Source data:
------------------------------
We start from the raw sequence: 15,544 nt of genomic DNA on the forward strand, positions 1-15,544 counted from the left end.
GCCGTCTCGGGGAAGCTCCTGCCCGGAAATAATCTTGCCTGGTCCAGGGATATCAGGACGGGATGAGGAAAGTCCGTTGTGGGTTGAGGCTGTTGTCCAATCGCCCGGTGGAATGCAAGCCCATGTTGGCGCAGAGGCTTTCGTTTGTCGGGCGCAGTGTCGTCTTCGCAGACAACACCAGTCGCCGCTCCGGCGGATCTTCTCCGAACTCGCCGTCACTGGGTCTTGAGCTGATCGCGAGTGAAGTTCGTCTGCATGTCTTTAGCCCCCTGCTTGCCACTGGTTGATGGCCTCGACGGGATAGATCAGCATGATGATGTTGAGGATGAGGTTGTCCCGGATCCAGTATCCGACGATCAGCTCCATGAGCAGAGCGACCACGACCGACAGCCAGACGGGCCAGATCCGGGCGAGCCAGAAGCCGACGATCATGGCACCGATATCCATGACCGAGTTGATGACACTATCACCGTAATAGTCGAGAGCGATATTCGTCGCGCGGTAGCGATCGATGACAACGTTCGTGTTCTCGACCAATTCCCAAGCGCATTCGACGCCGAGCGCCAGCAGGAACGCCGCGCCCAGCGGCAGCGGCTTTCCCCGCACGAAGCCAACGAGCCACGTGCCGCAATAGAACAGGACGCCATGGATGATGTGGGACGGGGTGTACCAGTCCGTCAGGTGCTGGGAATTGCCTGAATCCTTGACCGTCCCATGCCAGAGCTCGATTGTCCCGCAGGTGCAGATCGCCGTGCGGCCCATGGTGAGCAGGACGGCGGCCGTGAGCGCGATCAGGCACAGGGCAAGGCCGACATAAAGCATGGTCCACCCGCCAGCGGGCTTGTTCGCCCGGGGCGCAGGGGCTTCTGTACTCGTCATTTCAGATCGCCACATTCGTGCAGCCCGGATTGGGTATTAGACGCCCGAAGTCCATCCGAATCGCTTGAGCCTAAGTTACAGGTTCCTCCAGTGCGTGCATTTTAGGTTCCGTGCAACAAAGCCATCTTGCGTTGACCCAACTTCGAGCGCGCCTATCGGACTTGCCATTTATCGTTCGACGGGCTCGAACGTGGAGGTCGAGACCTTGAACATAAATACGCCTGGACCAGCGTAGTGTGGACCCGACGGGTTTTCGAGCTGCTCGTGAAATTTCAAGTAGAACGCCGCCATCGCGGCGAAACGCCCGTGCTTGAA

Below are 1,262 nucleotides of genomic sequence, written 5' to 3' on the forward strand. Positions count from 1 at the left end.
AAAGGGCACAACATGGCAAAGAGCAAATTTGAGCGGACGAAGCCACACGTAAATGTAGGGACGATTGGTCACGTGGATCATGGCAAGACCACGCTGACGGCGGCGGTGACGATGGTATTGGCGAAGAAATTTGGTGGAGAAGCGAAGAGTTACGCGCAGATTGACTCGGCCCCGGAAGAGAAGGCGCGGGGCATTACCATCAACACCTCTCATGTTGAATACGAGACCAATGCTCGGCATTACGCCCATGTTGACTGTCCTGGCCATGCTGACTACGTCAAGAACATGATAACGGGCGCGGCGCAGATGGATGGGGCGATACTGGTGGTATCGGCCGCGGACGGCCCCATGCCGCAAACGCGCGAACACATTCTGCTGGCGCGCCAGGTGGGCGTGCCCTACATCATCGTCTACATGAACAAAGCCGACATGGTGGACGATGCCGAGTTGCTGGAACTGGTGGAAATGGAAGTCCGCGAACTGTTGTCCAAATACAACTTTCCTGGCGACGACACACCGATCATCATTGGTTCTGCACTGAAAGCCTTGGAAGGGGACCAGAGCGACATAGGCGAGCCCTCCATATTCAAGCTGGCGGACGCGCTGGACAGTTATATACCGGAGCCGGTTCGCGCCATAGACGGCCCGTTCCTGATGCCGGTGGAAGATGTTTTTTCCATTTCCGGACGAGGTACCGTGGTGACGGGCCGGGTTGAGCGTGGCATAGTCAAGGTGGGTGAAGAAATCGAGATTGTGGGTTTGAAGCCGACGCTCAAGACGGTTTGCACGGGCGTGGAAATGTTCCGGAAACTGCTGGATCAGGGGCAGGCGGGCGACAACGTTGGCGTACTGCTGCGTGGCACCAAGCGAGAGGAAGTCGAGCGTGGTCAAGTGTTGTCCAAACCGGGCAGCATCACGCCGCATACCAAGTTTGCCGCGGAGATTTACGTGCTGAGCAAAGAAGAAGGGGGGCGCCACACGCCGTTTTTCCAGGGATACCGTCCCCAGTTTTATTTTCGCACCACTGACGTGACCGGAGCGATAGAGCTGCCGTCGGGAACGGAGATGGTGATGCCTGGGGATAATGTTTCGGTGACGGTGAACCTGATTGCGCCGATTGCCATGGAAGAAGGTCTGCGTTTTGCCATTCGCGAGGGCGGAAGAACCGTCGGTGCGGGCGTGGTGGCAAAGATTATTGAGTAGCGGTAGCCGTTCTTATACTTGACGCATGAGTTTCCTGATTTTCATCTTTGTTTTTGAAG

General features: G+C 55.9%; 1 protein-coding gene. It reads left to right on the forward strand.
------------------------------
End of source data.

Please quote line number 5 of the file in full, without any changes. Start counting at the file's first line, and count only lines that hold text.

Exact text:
General features: G+C 55.9%; 1 protein-coding gene. It reads left to right on the forward strand.